Children and the law of armed conflict : looking beyond the protection paradigm
John Tobin and Elliot Luke
Routledge handbook of the law of armed conflict
London ; New York : Routledge, 2016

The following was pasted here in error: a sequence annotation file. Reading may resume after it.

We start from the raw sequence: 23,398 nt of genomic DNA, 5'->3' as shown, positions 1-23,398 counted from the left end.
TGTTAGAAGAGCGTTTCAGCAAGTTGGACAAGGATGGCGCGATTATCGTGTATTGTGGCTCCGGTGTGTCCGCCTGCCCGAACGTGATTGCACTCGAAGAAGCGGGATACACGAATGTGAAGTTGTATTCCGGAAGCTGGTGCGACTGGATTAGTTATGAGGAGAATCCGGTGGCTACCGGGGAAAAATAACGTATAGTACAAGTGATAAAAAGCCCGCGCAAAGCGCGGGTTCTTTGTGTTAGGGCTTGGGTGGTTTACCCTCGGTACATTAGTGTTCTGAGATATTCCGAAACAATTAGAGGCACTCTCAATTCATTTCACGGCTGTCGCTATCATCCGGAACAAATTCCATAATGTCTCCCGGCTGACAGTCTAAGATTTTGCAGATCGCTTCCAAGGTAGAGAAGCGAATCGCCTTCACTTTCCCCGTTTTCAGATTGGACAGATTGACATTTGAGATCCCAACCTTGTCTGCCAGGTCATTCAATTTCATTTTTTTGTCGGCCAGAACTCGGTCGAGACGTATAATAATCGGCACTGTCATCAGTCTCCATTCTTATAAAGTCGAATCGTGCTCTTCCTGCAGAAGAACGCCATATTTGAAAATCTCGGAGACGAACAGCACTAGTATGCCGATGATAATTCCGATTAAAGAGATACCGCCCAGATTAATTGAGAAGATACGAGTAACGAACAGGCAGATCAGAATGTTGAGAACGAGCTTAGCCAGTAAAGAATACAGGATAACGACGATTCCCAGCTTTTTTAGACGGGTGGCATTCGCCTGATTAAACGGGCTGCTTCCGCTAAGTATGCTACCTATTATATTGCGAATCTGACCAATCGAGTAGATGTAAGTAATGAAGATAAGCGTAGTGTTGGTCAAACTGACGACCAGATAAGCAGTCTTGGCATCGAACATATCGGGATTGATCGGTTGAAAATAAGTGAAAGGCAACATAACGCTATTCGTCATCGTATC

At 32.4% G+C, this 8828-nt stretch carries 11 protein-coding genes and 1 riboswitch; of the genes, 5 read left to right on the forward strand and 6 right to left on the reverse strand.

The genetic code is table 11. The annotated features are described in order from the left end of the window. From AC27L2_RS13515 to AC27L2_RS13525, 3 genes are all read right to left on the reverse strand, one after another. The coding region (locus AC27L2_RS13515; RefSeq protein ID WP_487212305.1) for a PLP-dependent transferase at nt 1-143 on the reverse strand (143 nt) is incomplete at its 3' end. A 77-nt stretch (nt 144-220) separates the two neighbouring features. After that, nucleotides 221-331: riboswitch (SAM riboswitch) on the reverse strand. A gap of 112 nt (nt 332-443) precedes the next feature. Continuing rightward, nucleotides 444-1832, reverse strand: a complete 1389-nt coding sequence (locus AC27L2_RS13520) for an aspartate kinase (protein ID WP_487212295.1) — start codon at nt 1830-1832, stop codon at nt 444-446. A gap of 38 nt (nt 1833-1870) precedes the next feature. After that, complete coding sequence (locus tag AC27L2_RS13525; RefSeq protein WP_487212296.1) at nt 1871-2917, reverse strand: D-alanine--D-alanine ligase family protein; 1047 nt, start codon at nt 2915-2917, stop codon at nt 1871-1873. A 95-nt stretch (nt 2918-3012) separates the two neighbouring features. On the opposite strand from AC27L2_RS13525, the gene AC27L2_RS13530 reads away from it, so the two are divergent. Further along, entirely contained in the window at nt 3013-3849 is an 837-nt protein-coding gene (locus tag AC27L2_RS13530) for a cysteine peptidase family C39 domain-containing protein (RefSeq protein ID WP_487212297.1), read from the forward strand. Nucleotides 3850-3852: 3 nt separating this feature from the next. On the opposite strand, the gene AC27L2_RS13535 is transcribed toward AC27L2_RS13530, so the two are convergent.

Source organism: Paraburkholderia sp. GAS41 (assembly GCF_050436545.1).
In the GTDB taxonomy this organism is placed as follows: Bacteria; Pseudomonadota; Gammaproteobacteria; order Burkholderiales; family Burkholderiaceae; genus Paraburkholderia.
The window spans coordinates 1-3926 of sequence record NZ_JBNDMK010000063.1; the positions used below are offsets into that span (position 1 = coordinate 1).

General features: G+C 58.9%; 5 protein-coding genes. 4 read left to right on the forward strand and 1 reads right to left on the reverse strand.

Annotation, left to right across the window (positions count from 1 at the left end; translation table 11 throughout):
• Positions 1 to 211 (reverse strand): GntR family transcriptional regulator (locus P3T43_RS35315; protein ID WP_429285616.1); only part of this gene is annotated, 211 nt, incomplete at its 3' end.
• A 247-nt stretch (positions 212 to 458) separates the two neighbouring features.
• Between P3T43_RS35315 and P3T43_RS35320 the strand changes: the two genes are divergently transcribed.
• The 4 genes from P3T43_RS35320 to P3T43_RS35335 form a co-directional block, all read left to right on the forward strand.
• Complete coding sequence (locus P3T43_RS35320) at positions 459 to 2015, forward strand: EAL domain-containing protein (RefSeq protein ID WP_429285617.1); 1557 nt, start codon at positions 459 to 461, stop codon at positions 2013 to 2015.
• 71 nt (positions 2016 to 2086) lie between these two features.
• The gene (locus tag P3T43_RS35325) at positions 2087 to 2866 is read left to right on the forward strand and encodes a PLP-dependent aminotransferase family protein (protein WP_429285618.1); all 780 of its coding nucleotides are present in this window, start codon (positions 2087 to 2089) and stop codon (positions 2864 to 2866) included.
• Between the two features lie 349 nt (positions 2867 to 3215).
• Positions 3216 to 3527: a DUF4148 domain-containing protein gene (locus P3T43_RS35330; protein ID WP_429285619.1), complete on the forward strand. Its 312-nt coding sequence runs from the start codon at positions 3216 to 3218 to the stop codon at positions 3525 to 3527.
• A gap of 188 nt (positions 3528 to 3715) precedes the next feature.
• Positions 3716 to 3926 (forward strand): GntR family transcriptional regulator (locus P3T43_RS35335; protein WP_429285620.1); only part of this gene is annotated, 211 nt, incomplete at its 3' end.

The appalling experience of children in armed conflict has motivated the creation of a complex international architecture to ensure their protection. In 2003, the UN Security Council called for ‘an era of application’ with respect to the various legal norms which the international community has developed in order to protect children associated with armed conflict. This chapter aims to identify the central features and underlying values of these norms. Section 1 provides a brief historical analysis, which reveals a shift in states’ attitudes towards children, moving from a historically instrumentalist vision to the contemporary child protectionist paradigm. Section 2 examines the content of the legal norms, particularly as they relate to the recruitment of children and their participation in conflict, and seeks to identify the applicable law. Finally, Section 3 looks beyond the child protection paradigm that dominates the current understanding and application of the law of armed conflict as it relates to children.